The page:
HPS Seminar - Efram Sera-Shriar (Leeds Trinity)

Tabletop Anthropology: Revisiting E. B. Tylor's Notes on Spiritualism

In the early 1870s, there were numerous reports among spiritualists in London, that the young medium, Florence Cook (1856-1904), was able to produce a full physical manifestation of a spirit known as ‘Katie King.’ It was not long before other mediums were allegedly producing various sorts of physical spirit phenomena at séances. These reports regularly appeared in published spiritualist sources, and formed the foundation of many studies that aimed to prove the existence of ghosts and psychical forces. Amazed by what he had been reading in these published accounts, the ethnologist-turned-anthropologist, Edward Burnett Tylor (1832-1917), decided that he had to see for himself whether there was any truth to these unbelievable claims. As an ardent secularist, who argued that a belief in spirits was a cultural survival of primitive thought, Tylor doubted the validity of these reports. In November 1872, he travelled to London so that he could undertake a period of ethnographic investigation into the modern spiritualist movement. This paper will examine Tylor’s unpublished notes on spiritualism, looking in particular at how he attempted to rationalise and explain the sources of the spirit phenomena that he had witnessed at séances. It will show that when challenging spiritualist claims, figures such as Tylor were often faced with a crisis-of-evidence, which was often difficult, if not impossible, to overcome. The debate over the existence of ghosts and psychical forces, therefore, continued to rage on despite Tylor’s efforts.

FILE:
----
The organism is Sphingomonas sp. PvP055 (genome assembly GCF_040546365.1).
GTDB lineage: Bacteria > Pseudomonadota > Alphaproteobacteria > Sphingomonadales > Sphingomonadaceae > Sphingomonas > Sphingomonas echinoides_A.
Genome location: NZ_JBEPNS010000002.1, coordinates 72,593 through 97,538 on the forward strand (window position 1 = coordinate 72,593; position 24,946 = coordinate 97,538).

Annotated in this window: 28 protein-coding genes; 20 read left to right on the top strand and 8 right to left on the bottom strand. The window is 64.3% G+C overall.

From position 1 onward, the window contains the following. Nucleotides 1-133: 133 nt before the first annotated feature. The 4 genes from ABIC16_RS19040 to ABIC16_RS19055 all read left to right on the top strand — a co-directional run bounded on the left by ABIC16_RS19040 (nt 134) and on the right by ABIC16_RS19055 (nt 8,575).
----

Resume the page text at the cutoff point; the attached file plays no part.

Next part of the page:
Location details 

Baines Wing (G. 36)